May 24, 2012 at 12:00 PM #203258AnonymousInactive
Thanks, for the input. I really appreciate the encouragement. Unfortunaly
they guys I have approached in the real word are so busy and are quite
protective of their own business that they really dont want to let me learn anything
My strategy would be to put a blue screen production together and then for
the client to see the value in it and hopefully purchase the production.
e.g.: I could do a production on a wedding venue. This would in tail some
panning shots back ground music, extra. Then have someone come on and run
though what the facility has to offer in the context of a blue screen.
I would then approach the company with the end product and see if there interested.
The company could potentially send out the final video production to bridal
companies looking for a wedding venue.
At the moment this is all an idea, do you think it’s a viable one. Later on
I would like to pick your brains on equipment especially lighting!
May 24, 2012 at 2:19 PM #203259
Quinton, I share your frustration in networking with other local videographers. Very small business owners keep things close to the vest. Don’t give up on trying to establish a network. Check out local industry events, local advertising and get a handle on who is doing what in your area. Check out their websites and contact them to see if there is any opportunity to help with production, even on a volunteer basis. Don’t try to get right to the point of how you can make money. Dealing with people is all about what’s in it for them or what are they all about. You will learn a lot about what is going on just by showing up. Just ask Woody Allen (90% of life is just showing up)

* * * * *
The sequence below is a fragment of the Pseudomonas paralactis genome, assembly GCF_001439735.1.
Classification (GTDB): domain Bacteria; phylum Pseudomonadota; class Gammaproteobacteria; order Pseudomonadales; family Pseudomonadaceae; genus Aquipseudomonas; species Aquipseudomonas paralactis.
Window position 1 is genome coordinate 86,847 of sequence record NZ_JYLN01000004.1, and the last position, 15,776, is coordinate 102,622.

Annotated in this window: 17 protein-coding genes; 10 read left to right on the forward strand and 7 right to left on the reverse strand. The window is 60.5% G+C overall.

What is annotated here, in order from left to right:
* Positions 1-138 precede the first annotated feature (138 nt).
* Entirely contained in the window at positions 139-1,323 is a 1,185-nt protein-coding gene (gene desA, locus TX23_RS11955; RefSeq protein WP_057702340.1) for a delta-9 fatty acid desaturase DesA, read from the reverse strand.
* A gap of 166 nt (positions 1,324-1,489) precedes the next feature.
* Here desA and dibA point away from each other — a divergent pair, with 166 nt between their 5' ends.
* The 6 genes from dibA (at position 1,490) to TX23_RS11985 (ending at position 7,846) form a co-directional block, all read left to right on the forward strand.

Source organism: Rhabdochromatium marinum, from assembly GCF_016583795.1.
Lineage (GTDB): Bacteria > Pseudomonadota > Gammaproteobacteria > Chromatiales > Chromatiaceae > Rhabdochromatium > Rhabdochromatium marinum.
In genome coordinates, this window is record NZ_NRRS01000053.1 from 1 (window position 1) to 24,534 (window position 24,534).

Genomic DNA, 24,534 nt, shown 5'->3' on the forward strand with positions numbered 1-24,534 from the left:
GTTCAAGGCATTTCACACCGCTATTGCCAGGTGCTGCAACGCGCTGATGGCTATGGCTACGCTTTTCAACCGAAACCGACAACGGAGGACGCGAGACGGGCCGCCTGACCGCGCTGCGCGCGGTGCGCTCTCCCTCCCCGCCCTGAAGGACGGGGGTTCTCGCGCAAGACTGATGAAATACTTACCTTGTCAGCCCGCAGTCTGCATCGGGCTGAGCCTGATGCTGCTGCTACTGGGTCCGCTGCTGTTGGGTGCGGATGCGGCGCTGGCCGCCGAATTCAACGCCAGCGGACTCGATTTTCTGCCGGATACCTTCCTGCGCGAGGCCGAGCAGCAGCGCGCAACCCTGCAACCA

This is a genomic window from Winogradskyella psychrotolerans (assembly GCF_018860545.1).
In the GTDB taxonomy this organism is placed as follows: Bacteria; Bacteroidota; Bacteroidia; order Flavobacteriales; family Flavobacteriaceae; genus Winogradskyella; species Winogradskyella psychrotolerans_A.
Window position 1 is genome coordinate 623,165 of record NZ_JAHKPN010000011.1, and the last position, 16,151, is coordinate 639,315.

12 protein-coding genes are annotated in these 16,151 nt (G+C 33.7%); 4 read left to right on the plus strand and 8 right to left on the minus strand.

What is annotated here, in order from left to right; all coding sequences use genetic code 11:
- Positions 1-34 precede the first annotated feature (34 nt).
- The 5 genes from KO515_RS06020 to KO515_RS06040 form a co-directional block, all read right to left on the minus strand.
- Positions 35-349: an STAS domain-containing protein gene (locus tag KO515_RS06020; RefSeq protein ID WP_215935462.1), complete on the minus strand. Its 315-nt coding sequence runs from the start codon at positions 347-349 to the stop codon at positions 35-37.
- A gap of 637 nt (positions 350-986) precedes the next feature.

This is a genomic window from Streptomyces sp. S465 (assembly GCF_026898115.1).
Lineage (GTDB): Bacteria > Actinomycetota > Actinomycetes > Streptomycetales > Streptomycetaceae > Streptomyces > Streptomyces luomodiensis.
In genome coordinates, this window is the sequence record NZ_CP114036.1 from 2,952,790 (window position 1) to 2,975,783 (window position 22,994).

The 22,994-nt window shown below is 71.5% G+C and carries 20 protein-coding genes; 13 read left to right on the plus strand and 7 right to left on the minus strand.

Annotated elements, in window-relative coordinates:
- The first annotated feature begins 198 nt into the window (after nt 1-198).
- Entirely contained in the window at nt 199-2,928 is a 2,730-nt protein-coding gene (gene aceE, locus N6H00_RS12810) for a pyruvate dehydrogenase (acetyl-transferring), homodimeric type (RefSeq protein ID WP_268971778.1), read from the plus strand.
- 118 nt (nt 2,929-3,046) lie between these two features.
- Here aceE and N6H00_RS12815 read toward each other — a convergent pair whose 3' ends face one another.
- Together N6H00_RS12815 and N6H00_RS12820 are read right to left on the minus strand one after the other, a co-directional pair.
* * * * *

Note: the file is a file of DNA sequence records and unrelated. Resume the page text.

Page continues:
I have had good success with my local library getting books on making money in video production. You can also look at Amazon for books. Don’t forget Videomaker archives, tons of stuff there.
As for your business idea, there might be some value in your idea, however, doesn’t this require access to the venue in advance? If you are shooting at the venue, wouldn’t it makes sense to just include the host/hostess in the shot instead of dealing with it a second time?
Getting good green screen is tricky. I would need to think about the concept some more to see what makes sense.
I can see putting a demo together in cooperation with one venue and then marketing to demo to other venues. You better have a good handle on the production costs as I suspect you will have a tough time getting more than a few hundred dollars for that product.
If you are proposing shooting and producing in advance, then trying to sell the video, that sounds like a bad idea. I have seen a lot of “cruise ship” photos left on the shelf every night. Unless you have a high success rate, you will lose on the time and effort spent selling one or a few.
Develop your idea further and let’s visit again.